Written by Sunderapandyan.
Community cheer leader, leisure sportsman, web developer & innovator – Sunderapandyan is hard to pin down. He reports about critical South Asian issues to the world.
The Madras High Court will reopen on Wednesday but lawyers will continue with their boycott. They are demanding action against the police for the violence in the premises on Thursday, Feb 19th. The court had been officially shut on Friday following the violence. Meanwhile, shoot-at-sight orders are still in place.
The following is the chronology of incidents that took place in the Madras High Court venue on Thursday, Feb 19th as reported by Advocate R. Vaigai and others. The information is part of a memorandum forwarded to the Chief Justice of India.
Nearly 200 regular policemen, Swift Action Group, Riot Control Police had been gathered around the High Court premises in Madras. Similar deployment was at the Madurai Bench. (The police are on record saying that they were prepared – See the Times of India, Chennai Edition, 21-Feb-09, page 2).
16 advocates went to the B4 High Court Police Station to surrender in connection with the incident that took place in the High Court when Mr. Subramaniam Swamy’s case was heard. They also wanted a complaint registered against Mr. Swamy for having abused a lawyer by his caste name.
It appears that though the police were persuaded to register the complaint, they made the surrender of advocates accused by Mr. Swamy of assault a precondition.
About 200 Armed Police suddenly arrived near the Police station in vans.
Though the advocates surrendered voluntarily, the police manhandled them and pushed them into the van.
Advocates objected to the manhandling.. There were less than a 100 advocates, litigants and others present there.
The police offensive increased . Most of the gates of the High Court were closed by the police, thus trapping the judges, advocates and litigants inside the campus.
Stones were pelted from all directions. Reports say that the police started to throw first.
Lathicharge of advocates by the armed riot police started.
Fresh reinforcements of the Special Action Group (riot police) arrived (nearly 200) and the lathi charge continued with greater instensity and the police chased advocates into court halls and chamber blocks.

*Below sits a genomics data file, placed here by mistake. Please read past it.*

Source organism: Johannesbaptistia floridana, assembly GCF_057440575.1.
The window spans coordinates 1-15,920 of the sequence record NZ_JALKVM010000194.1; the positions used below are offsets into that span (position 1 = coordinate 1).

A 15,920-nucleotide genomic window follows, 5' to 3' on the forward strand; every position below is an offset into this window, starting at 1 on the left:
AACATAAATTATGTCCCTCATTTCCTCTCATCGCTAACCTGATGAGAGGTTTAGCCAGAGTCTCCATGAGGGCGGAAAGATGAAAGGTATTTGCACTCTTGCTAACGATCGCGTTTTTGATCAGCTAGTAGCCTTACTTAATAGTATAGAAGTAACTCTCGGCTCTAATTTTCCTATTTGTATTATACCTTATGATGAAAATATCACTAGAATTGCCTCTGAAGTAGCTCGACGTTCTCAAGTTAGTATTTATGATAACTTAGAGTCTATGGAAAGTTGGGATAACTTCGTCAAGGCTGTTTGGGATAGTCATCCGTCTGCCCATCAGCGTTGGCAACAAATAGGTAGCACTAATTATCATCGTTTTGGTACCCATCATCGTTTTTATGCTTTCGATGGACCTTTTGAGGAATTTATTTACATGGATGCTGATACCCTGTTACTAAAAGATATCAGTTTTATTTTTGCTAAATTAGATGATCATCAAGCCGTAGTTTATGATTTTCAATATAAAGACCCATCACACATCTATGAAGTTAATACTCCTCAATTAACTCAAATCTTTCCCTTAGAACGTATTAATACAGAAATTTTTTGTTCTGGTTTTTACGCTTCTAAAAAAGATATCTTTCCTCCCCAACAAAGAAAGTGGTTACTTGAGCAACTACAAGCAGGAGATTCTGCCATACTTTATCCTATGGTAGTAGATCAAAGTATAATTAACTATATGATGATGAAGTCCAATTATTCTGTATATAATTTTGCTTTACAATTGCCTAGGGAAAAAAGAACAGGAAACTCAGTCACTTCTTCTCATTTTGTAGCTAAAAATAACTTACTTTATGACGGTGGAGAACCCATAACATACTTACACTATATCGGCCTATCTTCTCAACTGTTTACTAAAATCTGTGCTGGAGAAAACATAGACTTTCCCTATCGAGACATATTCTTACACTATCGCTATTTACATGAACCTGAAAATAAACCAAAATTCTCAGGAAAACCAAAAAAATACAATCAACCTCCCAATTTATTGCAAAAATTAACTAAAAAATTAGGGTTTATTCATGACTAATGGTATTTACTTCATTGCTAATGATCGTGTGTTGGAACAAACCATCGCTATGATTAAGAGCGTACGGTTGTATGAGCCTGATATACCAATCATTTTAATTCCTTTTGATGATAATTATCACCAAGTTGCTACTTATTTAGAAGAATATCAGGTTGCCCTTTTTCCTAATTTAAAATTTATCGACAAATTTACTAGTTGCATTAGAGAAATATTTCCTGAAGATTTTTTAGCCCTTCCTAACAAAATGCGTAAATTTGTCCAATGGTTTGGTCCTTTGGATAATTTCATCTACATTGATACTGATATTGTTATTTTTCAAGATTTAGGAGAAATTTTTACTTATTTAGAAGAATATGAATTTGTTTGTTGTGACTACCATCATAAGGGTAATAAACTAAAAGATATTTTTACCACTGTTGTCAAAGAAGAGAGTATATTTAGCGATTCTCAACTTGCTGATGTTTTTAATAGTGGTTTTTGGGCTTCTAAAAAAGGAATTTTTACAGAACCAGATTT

The Hon’ble Acting Chief Justice with some judges like Justice A.C.Arumuga Perumal Adityan, Justice R.Sudhakar, Justice Mohan Ram, Justice Sashidaran, Justice Satyanarayana, and Justice Jyothimani came out of their chambers/court halls hearing the commotion. The police did not spare the judges and the advocates who shielded them suffered grievous injuries and are hospitalized.
Justice Arumugha Perumal Adityan sustained injuries.
The Acting Chief Justice ran towards the registry office in the high court annexe building. However the offices were bolted from inside by the staff fearing the police. Only when the accompanying advocates and staff banged the door announcing the presence of the Acting Chief Justice were the doors opened. Other Judges ran in different directions.
The judges took refuge in the chambers of the Acting Chief Justice, who tried in vain to contact the Chennai City Police Commissioner, the DGP and the Chief Secretary telephonically.
4.00 to 6.00 pm
The Police entered court halls, advocates chambers, administrative offices and lathi-charged both advocates and others present. The police dragged advocates and any other person found even on floors above the ground level and beat them. Women advocates were also not spared. In addition to the physical assault, they were also subjected to sexist offensive language.
The policemen barged into the court buildings and with brute force broke window panes, caused extensive damage to furniture and records of courts including electronic equipment, LCD television sets and computers, the registry, the offices of the personal assistants of the Judges, the Associations inside the campus like the Madras High Court Advocates Association and the Law Association, the libraries and even the offices of the Government Pleaders and Prosecutors, Advocates chambers and vehicles parked in the campus. Close to 200 cars and two wheelers were damaged.